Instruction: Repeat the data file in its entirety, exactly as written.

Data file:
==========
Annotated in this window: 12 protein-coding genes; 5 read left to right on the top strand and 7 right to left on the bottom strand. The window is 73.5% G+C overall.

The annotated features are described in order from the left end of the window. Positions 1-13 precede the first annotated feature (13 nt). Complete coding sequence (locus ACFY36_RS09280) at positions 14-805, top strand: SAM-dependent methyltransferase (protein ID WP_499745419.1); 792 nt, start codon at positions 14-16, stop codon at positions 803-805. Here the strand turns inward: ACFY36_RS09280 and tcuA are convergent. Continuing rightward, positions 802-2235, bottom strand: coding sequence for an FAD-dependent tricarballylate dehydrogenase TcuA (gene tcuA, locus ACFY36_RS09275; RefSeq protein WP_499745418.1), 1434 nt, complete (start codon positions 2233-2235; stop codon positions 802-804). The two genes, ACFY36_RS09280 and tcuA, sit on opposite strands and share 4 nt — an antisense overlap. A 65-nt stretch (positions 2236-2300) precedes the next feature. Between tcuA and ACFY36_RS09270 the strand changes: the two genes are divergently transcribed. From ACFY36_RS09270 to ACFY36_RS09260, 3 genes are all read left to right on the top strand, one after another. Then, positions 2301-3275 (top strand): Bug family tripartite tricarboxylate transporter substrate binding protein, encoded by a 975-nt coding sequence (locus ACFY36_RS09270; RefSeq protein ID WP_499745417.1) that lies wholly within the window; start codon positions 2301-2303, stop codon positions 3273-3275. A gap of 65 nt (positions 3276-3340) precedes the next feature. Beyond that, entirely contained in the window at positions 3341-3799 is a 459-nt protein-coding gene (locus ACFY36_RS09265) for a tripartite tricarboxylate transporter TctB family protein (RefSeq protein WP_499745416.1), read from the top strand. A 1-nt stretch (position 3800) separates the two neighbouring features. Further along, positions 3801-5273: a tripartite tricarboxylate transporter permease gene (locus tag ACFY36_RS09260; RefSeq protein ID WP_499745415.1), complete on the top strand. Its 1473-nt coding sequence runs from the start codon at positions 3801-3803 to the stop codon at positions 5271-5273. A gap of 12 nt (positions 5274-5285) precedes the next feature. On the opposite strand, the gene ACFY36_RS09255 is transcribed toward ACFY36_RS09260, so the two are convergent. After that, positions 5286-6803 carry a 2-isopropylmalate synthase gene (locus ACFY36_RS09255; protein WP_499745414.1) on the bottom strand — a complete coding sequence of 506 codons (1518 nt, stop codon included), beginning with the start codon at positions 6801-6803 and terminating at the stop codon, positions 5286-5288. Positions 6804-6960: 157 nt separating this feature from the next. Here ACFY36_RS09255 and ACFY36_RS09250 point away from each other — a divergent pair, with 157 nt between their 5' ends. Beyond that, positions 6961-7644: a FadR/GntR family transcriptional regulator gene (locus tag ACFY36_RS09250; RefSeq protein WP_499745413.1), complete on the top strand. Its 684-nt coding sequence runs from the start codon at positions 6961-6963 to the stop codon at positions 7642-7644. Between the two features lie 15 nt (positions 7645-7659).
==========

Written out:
Annotated in this window: 12 protein-coding genes; 5 read left to right on the top strand and 7 right to left on the bottom strand. The window is 73.5% G+C overall.

The annotated features are described in order from the left end of the window. Positions 1-13 precede the first annotated feature (13 nt). Complete coding sequence (locus ACFY36_RS09280) at positions 14-805, top strand: SAM-dependent methyltransferase (protein ID WP_499745419.1); 792 nt, start codon at positions 14-16, stop codon at positions 803-805. Here the strand turns inward: ACFY36_RS09280 and tcuA are convergent. Continuing rightward, positions 802-2235, bottom strand: coding sequence for an FAD-dependent tricarballylate dehydrogenase TcuA (gene tcuA, locus ACFY36_RS09275; RefSeq protein WP_499745418.1), 1434 nt, complete (start codon positions 2233-2235; stop codon positions 802-804). The two genes, ACFY36_RS09280 and tcuA, sit on opposite strands and share 4 nt — an antisense overlap. A 65-nt stretch (positions 2236-2300) precedes the next feature. Between tcuA and ACFY36_RS09270 the strand changes: the two genes are divergently transcribed. From ACFY36_RS09270 to ACFY36_RS09260, 3 genes are all read left to right on the top strand, one after another. Then, positions 2301-3275 (top strand): Bug family tripartite tricarboxylate transporter substrate binding protein, encoded by a 975-nt coding sequence (locus ACFY36_RS09270; RefSeq protein ID WP_499745417.1) that lies wholly within the window; start codon positions 2301-2303, stop codon positions 3273-3275. A gap of 65 nt (positions 3276-3340) precedes the next feature. Beyond that, entirely contained in the window at positions 3341-3799 is a 459-nt protein-coding gene (locus ACFY36_RS09265) for a tripartite tricarboxylate transporter TctB family protein (RefSeq protein WP_499745416.1), read from the top strand. A 1-nt stretch (position 3800) separates the two neighbouring features. Further along, positions 3801-5273: a tripartite tricarboxylate transporter permease gene (locus tag ACFY36_RS09260; RefSeq protein ID WP_499745415.1), complete on the top strand. Its 1473-nt coding sequence runs from the start codon at positions 3801-3803 to the stop codon at positions 5271-5273. A gap of 12 nt (positions 5274-5285) precedes the next feature. On the opposite strand, the gene ACFY36_RS09255 is transcribed toward ACFY36_RS09260, so the two are convergent. After that, positions 5286-6803 carry a 2-isopropylmalate synthase gene (locus ACFY36_RS09255; protein WP_499745414.1) on the bottom strand — a complete coding sequence of 506 codons (1518 nt, stop codon included), beginning with the start codon at positions 6801-6803 and terminating at the stop codon, positions 5286-5288. Positions 6804-6960: 157 nt separating this feature from the next. Here ACFY36_RS09255 and ACFY36_RS09250 point away from each other — a divergent pair, with 157 nt between their 5' ends. Beyond that, positions 6961-7644: a FadR/GntR family transcriptional regulator gene (locus tag ACFY36_RS09250; RefSeq protein WP_499745413.1), complete on the top strand. Its 684-nt coding sequence runs from the start codon at positions 6961-6963 to the stop codon at positions 7642-7644. Between the two features lie 15 nt (positions 7645-7659).